The Indian startup ecosystem has its roots in the 90s when the first-generation internet businesses in India such as Naukri.com, Just Dial, Indiamart, Fabmart, Rediff.com, Hotmail etc. were launched
After a thunderous Howdy Modi event at Houston recently where Prime Minister Narendra Modi showcased India’s rise as the global power, speaking at the Bloomberg Global Business Forum on Wednesday, Modi stressed on India’s aspiration to become a $5 trillion economy and what makes it the preferred destination for foreign investors. Importantly, in his call for global investment into India, Narendra Modi also highlighted the importance of the country’s growing startup ecosystem. The prime minister asked investors to come to India if they want to invest in startups with a huge market, PMO India tweeted, even as he talked about India’s youth as one of the largest users of the app economy.
India’s global dominance with respect to its startup ecosystem being the third-largest globally also found mention in Narendra Modi’s speech when he said that the encouragement that the Indian youth is getting for innovation is why India is at the third spot after the US and China when it comes to the number of unicorns. The prime minister further stressed on the ease of doing business environment along with improvement in global indexes for competitiveness, innovation, and World Bank’s Ease of Doing Business.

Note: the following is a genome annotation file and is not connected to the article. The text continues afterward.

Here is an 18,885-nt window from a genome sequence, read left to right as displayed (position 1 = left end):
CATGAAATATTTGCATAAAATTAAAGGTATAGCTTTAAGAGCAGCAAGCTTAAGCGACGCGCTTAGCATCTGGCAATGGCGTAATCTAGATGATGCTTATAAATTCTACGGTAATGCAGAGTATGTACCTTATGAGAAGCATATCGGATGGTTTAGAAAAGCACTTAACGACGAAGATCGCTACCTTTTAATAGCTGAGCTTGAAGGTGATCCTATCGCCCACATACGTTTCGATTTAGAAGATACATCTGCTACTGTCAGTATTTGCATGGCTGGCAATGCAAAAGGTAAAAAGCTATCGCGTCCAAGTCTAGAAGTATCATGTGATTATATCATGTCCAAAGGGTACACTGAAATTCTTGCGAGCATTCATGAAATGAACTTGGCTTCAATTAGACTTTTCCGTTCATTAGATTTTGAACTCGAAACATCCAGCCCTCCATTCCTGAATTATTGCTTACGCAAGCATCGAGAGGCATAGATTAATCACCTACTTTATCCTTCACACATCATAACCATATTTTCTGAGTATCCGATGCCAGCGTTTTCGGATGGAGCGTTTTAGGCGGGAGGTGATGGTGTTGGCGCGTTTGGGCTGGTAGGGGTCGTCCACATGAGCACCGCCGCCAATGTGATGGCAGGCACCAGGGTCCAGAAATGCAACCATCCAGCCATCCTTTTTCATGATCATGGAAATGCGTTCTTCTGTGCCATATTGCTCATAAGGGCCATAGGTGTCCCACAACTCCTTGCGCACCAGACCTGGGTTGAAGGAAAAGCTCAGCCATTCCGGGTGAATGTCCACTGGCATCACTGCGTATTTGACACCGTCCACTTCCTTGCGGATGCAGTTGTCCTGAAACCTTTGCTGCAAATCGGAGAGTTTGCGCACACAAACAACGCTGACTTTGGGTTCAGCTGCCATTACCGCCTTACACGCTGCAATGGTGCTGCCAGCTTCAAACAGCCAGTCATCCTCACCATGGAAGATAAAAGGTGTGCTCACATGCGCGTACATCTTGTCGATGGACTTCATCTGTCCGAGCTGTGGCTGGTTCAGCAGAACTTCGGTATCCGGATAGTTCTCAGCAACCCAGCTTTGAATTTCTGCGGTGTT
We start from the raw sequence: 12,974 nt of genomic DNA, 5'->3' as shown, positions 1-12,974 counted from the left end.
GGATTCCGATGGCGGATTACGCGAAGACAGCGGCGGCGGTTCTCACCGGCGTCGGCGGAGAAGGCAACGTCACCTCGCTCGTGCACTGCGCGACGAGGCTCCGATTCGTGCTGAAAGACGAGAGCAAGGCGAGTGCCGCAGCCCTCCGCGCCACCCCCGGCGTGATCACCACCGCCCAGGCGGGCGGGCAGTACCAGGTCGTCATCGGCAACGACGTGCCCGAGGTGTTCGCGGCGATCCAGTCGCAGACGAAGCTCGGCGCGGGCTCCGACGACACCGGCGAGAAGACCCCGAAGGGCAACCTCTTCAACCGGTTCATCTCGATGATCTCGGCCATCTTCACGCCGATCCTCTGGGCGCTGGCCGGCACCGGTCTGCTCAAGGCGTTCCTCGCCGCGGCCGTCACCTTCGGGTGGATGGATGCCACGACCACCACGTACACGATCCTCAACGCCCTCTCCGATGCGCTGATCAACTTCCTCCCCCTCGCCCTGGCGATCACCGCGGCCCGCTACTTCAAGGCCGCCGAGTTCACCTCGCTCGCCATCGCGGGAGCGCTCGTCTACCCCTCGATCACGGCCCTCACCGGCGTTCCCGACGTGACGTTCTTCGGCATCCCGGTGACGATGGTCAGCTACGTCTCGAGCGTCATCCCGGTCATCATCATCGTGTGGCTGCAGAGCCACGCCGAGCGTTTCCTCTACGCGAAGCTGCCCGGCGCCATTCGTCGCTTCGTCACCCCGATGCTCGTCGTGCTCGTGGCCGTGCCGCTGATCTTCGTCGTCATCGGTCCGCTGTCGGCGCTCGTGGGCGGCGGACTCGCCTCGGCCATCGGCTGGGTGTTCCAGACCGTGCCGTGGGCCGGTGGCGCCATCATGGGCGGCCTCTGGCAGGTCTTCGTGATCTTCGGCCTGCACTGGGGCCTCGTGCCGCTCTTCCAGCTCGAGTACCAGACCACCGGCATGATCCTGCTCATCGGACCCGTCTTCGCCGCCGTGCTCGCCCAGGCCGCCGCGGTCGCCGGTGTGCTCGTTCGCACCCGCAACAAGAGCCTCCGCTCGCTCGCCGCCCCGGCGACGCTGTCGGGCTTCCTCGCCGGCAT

India’s startup ecosystem is among the most recent ecosystems globally, coming up only after 2006, particularly in comparison to legacy ecosystems of the US, UK or China. However, the Indian ecosystem has its roots in the 90s when the first-generation internet businesses in India such as Naukri.com, Just Dial, Indiamart, Fabmart, Rediff.com, Hotmail etc. were launched, most of which are listed while few got acquired. But it was the last decade when the growth really came around with the launch of startups like Flipkart, Snapdeal, Zomato, Inmobi, Ola, Paytm, Quikr etc., that are today’s multi-million giants in their respective sectors.
Interestingly, these companies along with their launch also brought ‘startup’ tag along with them — a western concept of calling companies doing businesses on the internet only that helped them multiply their growth much faster than traditional businesses — a strategy that caught investors’ interest to pump money into such ventures that gave prominence to acquire market share before making profits.
One can comfortably claim the current trade to be the beginning of startup ecosystem 2.0, many from the industry believe the switch from 1.0 to 2.0 effectively happening after last year’s buyout of Flipkart by Walmart that has put faith back in investors that Indian startup ecosystem can deliver returns to investors. Companies such as OYO, Swiggy, Dunzo, Hike, Bigbasket launched this decade are the key players of this 2.0 ecosystem.